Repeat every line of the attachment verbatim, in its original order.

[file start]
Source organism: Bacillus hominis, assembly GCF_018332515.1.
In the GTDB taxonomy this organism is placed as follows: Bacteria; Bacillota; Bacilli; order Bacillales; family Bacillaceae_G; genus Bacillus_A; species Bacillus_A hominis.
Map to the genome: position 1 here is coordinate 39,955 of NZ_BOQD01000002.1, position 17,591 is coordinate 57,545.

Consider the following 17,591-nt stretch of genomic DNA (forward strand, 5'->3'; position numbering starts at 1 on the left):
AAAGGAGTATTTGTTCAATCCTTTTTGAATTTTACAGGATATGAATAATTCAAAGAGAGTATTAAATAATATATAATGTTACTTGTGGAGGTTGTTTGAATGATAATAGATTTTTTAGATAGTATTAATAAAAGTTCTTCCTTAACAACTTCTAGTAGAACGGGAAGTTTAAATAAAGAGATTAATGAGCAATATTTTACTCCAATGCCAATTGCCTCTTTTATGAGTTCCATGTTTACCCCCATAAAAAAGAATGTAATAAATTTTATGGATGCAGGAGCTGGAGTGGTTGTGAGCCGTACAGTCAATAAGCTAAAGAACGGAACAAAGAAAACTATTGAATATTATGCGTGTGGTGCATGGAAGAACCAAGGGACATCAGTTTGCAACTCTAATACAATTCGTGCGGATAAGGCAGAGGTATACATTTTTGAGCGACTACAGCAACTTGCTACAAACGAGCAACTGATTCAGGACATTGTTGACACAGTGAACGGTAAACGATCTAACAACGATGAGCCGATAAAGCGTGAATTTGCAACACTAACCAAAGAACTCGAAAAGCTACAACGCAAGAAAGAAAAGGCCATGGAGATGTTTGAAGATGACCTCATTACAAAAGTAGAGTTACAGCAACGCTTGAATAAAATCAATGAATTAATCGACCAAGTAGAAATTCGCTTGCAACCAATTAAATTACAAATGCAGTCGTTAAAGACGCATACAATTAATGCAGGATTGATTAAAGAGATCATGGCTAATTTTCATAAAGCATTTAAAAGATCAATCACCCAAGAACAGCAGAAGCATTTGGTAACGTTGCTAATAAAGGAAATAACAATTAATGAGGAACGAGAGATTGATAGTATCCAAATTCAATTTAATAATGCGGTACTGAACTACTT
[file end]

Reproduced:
Source organism: Bacillus hominis, assembly GCF_018332515.1.
In the GTDB taxonomy this organism is placed as follows: Bacteria; Bacillota; Bacilli; order Bacillales; family Bacillaceae_G; genus Bacillus_A; species Bacillus_A hominis.
Map to the genome: position 1 here is coordinate 39,955 of NZ_BOQD01000002.1, position 17,591 is coordinate 57,545.

Consider the following 17,591-nt stretch of genomic DNA (forward strand, 5'->3'; position numbering starts at 1 on the left):
AAAGGAGTATTTGTTCAATCCTTTTTGAATTTTACAGGATATGAATAATTCAAAGAGAGTATTAAATAATATATAATGTTACTTGTGGAGGTTGTTTGAATGATAATAGATTTTTTAGATAGTATTAATAAAAGTTCTTCCTTAACAACTTCTAGTAGAACGGGAAGTTTAAATAAAGAGATTAATGAGCAATATTTTACTCCAATGCCAATTGCCTCTTTTATGAGTTCCATGTTTACCCCCATAAAAAAGAATGTAATAAATTTTATGGATGCAGGAGCTGGAGTGGTTGTGAGCCGTACAGTCAATAAGCTAAAGAACGGAACAAAGAAAACTATTGAATATTATGCGTGTGGTGCATGGAAGAACCAAGGGACATCAGTTTGCAACTCTAATACAATTCGTGCGGATAAGGCAGAGGTATACATTTTTGAGCGACTACAGCAACTTGCTACAAACGAGCAACTGATTCAGGACATTGTTGACACAGTGAACGGTAAACGATCTAACAACGATGAGCCGATAAAGCGTGAATTTGCAACACTAACCAAAGAACTCGAAAAGCTACAACGCAAGAAAGAAAAGGCCATGGAGATGTTTGAAGATGACCTCATTACAAAAGTAGAGTTACAGCAACGCTTGAATAAAATCAATGAATTAATCGACCAAGTAGAAATTCGCTTGCAACCAATTAAATTACAAATGCAGTCGTTAAAGACGCATACAATTAATGCAGGATTGATTAAAGAGATCATGGCTAATTTTCATAAAGCATTTAAAAGATCAATCACCCAAGAACAGCAGAAGCATTTGGTAACGTTGCTAATAAAGGAAATAACAATTAATGAGGAACGAGAGATTGATAGTATCCAAATTCAATTTAATAATGCGGTACTGAACTACTT